“Many of the pieces he brought up are conversations we had with the Sports Medicine Committee,” Collins said. “We’re trying to take in all considerations. We have received his letter, and we’re looking into it and we will have some conversations.”

For his part, Keyes said someone, somewhere, needed the backbone to do the right thing. The NHIAA and school boards and athletic directors, Keyes pointed out, were following a state-wide narrative in sheep-like fashion, overblowing the danger to avoid liability issues.

Pembroke and other area schools, including Bow, Bishop Brady, Coe-Brown, Hillsboro-Deering, Hopkinton, John Stark, Kearsarge, Merrimack Valley and Concord have agreed to require mask-wearing for all spring sports, including baseball, softball and tennis. Yes, tennis, too.

“Inside we wore masks,” Vezina said recently, “and now back outside we will continue that based on the recommendations we have received.”

Most high schools have mandated masks, and that includes sports such as baseball, softball, track, even tennis.

The only exceptions to mask wearing will be in a few track events like hurdles, pole vault, shot put, discus and javelin, where face covering could be considered a safety hazard

“I think they were put it into place to say, ‘Look, we did something, look, we did everything we could to prevent the spread,’ ” Keyes said. “And in everything, that means wearing a mask no matter what. A tennis court, a singles match. I don’t know what to say.”

As if to bolster the point, Governor Chris Sununu announced Thursday the statewide mask mandate would expire Friday.

Keyes knew his three-year coaching stint at Pembroke would end once Vezina saw the email.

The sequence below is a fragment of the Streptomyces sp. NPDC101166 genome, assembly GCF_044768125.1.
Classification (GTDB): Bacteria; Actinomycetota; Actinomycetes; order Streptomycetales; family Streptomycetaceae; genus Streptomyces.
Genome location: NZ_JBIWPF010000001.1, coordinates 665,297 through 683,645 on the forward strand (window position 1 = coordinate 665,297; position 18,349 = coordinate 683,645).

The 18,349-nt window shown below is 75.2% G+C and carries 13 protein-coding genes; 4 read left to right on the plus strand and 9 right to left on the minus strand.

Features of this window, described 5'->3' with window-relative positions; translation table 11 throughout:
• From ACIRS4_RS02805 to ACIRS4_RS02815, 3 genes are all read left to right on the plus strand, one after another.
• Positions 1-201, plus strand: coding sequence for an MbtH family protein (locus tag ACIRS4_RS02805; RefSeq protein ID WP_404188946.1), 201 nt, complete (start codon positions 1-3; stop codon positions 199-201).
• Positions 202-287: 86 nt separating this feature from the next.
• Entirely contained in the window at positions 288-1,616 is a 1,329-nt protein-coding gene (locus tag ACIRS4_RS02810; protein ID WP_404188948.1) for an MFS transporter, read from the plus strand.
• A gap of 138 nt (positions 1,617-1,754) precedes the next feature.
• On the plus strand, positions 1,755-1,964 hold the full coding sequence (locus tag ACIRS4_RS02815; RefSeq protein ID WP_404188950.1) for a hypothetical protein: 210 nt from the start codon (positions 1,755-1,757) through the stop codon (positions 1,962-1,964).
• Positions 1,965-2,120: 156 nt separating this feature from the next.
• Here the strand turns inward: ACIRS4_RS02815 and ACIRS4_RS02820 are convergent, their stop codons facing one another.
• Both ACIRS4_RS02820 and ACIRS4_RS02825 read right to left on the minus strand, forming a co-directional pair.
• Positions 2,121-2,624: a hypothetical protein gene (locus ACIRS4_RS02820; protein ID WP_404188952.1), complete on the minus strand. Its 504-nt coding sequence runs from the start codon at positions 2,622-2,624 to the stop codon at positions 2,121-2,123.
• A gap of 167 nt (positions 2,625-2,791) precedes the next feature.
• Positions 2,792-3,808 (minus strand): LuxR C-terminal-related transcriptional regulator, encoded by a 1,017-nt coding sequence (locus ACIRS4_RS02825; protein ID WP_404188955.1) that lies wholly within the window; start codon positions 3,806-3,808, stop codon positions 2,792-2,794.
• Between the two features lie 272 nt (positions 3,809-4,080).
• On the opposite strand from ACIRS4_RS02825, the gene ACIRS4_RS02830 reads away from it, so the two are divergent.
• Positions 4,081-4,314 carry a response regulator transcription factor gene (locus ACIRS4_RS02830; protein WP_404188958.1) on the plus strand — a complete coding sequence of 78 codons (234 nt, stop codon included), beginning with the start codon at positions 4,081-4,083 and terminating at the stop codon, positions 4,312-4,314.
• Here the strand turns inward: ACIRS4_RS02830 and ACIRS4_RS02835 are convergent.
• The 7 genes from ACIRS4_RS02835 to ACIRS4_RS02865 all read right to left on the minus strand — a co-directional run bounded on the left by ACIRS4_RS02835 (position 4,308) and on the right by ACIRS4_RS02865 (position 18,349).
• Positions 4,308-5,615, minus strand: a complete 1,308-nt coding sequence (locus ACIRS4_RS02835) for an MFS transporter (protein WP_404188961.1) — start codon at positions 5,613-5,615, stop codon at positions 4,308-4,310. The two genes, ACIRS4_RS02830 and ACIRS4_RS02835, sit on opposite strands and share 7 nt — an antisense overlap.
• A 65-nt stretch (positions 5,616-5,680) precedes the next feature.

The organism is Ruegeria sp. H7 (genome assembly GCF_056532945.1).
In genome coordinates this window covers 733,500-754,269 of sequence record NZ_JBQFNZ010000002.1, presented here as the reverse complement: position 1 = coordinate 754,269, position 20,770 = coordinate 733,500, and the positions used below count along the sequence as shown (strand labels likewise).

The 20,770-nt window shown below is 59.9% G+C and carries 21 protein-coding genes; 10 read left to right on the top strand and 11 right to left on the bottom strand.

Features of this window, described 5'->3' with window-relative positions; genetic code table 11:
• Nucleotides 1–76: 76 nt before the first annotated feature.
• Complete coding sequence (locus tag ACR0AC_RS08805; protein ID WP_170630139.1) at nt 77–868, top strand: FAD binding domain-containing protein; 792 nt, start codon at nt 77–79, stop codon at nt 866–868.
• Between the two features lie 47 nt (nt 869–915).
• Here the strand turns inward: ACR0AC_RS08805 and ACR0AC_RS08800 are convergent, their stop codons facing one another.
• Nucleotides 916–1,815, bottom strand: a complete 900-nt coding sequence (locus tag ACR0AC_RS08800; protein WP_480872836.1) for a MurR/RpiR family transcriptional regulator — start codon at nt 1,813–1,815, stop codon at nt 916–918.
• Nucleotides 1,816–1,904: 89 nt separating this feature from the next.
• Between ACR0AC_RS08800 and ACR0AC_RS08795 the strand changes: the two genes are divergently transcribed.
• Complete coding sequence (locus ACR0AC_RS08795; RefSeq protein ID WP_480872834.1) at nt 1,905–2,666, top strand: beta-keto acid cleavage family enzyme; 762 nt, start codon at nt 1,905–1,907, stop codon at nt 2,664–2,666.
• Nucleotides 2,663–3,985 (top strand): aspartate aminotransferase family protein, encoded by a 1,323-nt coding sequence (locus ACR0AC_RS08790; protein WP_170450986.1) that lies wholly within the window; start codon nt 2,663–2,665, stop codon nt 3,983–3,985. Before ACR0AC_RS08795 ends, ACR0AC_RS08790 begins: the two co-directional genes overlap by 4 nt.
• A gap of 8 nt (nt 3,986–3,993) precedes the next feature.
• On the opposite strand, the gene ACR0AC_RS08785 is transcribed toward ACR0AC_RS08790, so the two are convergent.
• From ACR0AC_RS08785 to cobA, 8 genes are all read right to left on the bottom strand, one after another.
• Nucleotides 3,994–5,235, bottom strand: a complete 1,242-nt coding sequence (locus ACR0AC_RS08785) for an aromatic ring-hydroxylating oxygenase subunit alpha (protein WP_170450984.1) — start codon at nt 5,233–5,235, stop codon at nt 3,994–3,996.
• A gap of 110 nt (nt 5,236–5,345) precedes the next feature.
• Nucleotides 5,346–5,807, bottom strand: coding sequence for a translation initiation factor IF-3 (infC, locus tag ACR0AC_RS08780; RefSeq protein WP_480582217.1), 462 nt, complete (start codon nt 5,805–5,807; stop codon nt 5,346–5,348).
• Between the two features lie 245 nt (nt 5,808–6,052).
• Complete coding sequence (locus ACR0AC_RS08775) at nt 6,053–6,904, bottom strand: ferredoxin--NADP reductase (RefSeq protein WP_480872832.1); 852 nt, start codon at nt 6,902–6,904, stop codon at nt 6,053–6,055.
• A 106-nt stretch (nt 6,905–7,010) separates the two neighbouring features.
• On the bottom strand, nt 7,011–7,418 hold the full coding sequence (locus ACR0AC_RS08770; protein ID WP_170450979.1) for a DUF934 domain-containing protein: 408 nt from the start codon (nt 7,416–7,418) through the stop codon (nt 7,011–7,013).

And then, something on the right clicked. The story fit neatly into today’s narrative. The one that politicizes everything, including the issues over government overreach and the fight over masks.

“We did not expect to be on Tucker Carlson five days later,” Keyes said. “We need to keep people talking and getting something done.”

The people talking and calling were not hard-left hosts like Rachel Maddow, or Anderson Cooper.

They were hard-right hosts like Carlson and Carr. Keyes, who said he’d speak to anyone to move his message forward, is a libertarian.

“I disagree with both sides on many things and I agree with both sides on many things,” he said.

Keyes told the story about a little boy who ran screaming from a playground sandbox after he’d seen another little boy nearby. The frightened boy’s grandmother apologized, saying her grandson had not seen another small child in nine months.

“We have reached the point of an extreme, irrational fear of   catching the virus,” Keyes said. “I’m disappointed by the liberal media. At first, they said to follow the science and now there is no science behind this.”

He’s not a scientist, of course. He’s also not a hero, he says. Some might disagree with that. Tucker Carlson did.

“You’re kind of a hero for doing this,” Carlson told Keyes, “and I hope you’re treated like one.”

Ray Duckler bio photo

Ray Duckler, our intrepid columnist, focuses on the Suncook Valley. He floats from topic to topic, searching for the humor or sadness or humanity in each subject. A native New Yorker, he loves the Yankees and Giants. The Red Sox and Patriots? Not so much.